Wikimedia Chat (https://chat.wmcloud.org) is a text chat system that enables Wikimedians to have real-time, threaded conversations and without using commercial services running closed source software like Slack, Facebook or Microsoft Teams, that potentially track and use private (meta) data. You can read more about Wikimedia Chat in the blog post introducing it.
Compared to IRC, Wikimedia Chat provides:
- Ability to scroll back and read messages when you were offline
- Ability to search in history of discussions
- Ability to receive email upon notification
- Push notifications and email notifications
- Ability to hide one's IP address from others without needing a cloak
- Proper support for sharing media
- An interface that is translated to more than a dozen languages.
- Two-factor authentication
- A proper mobile app support
- Ability to add custom emojis (yes, it’s extremely important)
- Profile pictures
- Ability to ping everyone with @here or @channel
- much much more.
It is part of the Wikimedia Social Suite and is an installation of the Mattermost open source software system on Wikimedia CloudVPS; messages will stay there for 90 days due to WM Cloud policy, and membership is by invitation from an existing member for the initial beta testing stage.
Matterbridge is a software to transfer messages between Mattermost and other chat systems. For example it operates between Wikidata Wikimedia Chat channel and #wikidataverbinden IRC channels. If you have a request between a Mattermost channel and another IRC channel, or Discord channel, or Telegram group, please create a Phabricator task.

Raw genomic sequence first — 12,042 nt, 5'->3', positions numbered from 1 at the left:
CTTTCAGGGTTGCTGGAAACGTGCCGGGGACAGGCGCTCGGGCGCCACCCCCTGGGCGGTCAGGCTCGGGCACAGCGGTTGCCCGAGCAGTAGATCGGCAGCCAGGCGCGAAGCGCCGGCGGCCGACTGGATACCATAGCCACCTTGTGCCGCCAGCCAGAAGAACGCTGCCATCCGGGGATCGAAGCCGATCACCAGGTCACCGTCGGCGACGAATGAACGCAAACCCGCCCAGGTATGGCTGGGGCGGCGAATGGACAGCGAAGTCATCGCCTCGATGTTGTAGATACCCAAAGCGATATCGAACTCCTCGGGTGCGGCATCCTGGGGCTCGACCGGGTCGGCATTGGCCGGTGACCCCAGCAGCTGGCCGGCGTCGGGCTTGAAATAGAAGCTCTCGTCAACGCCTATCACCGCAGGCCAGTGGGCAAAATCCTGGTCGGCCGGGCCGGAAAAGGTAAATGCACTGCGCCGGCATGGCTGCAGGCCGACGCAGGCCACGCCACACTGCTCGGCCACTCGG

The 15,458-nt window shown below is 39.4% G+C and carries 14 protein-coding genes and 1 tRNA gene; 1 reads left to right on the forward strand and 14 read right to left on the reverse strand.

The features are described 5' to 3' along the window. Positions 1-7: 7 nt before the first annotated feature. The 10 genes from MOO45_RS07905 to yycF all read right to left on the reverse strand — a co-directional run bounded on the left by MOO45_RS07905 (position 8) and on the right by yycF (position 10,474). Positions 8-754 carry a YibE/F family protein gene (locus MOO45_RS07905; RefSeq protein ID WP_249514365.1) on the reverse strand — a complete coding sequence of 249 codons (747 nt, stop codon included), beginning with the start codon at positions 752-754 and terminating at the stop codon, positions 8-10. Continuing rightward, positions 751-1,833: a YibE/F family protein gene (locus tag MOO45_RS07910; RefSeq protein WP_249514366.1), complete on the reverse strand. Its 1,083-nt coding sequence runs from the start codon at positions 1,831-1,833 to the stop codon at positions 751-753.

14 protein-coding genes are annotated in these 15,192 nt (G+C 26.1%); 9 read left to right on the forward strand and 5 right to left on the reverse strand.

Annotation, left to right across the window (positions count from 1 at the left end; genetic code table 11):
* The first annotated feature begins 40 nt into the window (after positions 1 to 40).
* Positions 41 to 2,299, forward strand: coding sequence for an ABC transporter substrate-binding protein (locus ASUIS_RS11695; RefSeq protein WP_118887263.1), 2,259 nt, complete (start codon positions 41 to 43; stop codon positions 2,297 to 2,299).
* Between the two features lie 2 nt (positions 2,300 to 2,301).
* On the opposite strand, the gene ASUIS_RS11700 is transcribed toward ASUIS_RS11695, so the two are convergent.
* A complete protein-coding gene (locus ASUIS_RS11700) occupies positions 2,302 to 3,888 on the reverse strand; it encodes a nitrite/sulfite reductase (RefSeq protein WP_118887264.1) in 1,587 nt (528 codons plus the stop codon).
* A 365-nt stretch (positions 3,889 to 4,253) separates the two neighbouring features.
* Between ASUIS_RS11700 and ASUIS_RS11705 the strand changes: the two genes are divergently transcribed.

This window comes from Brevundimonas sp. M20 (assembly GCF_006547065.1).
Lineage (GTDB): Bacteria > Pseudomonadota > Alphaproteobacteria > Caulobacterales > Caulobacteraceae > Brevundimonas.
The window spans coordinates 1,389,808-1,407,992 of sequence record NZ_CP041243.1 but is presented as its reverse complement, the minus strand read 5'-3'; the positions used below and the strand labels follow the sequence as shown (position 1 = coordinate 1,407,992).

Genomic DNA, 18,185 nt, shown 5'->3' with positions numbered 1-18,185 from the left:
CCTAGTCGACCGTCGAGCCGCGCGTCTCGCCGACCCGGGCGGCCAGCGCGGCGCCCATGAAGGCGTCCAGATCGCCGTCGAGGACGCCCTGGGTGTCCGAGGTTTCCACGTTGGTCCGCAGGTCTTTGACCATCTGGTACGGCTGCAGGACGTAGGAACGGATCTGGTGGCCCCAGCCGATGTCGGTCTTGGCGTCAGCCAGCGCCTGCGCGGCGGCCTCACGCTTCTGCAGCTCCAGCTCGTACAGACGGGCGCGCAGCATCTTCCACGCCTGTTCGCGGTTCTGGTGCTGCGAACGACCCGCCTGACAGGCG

Good practice in naming is to when joining to use the Wikimedia username/full_name so that your profile matches the account in Wikimedia spaces *(this might later be synced/connected).
Good use cases are:
- groups that need to coordinate and collaborate across different time-zones and therefore benefit from persistent chat channels, shared playbooks and kanban-boards (normally available only to Wikimedia developers)
- events that invite diverse participants around a bigger theme or set of topics
- that might normally use IRC and/or Telegram (as it can bridge to both)
- that need to refine and branch out (unlike Telegram, something like Slack)
Bad use cases are:
- communication and file/URL exchanges that need to be preserved for more than 3 months
- communication that requires high level of privacy/encryption